The memory of the Holocaust and the academic thought that goes with it is necessary for Poland so that the Holocaust should never become merely a historical fact like the Napoleonic wars, and also because Poland needs profound democracy, wich is only possible in societies mature enough to include in their own historical narrative and within the scope of their own group identity the darkest pages of history.


The Shoah is part of the history that is still contemporary for us. The last few witnesses of those tragic events are still alive. Subsequent post-Holocaust generations are creating a new, now purely historical, memory of the genocide of the Jews. For them it is a tragic history lesson, in which a totalitarian negation of the values of the rule of law led to nihilism and collective pathology When a person’s origin, world outlook, religion, nationality or race is regarded as the embodiment of inferiority (i.e. an anti-value), and an entire class of individuals are excluded from society, civilization sinks into an anti-individualist, anti-personalist pathology of destruction. That is the moral message of the Holocaust, as a warning for the future.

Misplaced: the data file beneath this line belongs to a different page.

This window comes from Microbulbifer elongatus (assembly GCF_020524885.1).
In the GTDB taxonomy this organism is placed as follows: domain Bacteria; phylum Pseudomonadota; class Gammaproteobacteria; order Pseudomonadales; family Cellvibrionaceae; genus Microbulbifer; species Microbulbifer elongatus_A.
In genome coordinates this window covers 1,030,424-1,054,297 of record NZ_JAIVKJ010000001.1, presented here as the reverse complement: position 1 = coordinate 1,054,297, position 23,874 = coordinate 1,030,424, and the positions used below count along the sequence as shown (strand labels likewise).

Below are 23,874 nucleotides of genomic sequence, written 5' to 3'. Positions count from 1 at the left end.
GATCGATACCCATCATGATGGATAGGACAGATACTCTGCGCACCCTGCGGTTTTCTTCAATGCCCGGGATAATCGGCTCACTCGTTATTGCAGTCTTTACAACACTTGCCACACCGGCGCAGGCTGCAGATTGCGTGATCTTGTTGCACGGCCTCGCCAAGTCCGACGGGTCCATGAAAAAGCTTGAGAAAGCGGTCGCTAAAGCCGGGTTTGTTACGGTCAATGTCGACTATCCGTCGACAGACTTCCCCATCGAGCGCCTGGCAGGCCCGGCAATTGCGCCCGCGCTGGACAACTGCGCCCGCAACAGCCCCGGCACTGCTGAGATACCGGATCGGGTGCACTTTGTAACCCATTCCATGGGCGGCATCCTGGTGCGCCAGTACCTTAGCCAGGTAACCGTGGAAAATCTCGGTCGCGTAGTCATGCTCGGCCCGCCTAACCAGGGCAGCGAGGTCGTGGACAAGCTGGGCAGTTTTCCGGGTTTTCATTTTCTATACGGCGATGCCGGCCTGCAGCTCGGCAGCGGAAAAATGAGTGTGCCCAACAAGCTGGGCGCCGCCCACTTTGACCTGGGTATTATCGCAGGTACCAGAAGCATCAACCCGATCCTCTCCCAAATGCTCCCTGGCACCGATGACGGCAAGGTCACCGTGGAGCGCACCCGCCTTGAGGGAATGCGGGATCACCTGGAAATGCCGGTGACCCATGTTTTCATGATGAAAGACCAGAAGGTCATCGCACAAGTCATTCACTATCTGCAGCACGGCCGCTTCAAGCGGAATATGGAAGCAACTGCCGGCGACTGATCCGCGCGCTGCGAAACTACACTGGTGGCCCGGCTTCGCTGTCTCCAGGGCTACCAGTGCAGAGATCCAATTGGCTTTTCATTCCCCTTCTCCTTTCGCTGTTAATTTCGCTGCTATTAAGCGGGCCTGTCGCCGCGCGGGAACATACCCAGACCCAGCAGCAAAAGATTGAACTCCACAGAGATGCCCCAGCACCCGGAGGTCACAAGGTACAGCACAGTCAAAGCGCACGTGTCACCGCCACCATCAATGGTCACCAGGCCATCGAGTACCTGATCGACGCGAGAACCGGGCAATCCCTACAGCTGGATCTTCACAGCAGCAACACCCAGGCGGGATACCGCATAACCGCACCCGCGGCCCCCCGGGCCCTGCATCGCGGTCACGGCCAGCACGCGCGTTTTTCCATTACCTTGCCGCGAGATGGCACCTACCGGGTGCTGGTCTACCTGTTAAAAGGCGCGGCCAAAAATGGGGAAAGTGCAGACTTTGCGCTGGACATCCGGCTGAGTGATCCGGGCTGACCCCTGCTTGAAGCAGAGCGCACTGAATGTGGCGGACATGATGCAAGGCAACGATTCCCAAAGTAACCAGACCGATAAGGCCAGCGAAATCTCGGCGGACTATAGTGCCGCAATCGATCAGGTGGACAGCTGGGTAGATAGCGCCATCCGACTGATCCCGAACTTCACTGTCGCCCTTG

As with every historical phenomenon, the Holocaust is subject to interpretation. It is important for these interpretations to be adapted at the methodological and axiological level to the specific nature of the events that they describe, and for them to be intellectually creative, provoking thoughts that are not limited by set patterns. This book is proof of the fact that these challenges are being addressed in Poland, and that inter-disciplinary thinking and teaching about the Shoah does exist and is developing here. These scholars are not afraid to ask themselves and their society some difficult questions. They examine the limitations of their own academic disciplines, and are capable of questioning established narratives and identities. In this book, scholars from various generations — among them a historian, a literary theorist who survived the Holocaust, a philosopher, an anthropologist, a sociologist, a political scientist, a theologian and a history teacher (co-author of a curriculum and a textbook on the Holocaust) — write about the extermination of the Jews as a subject for research.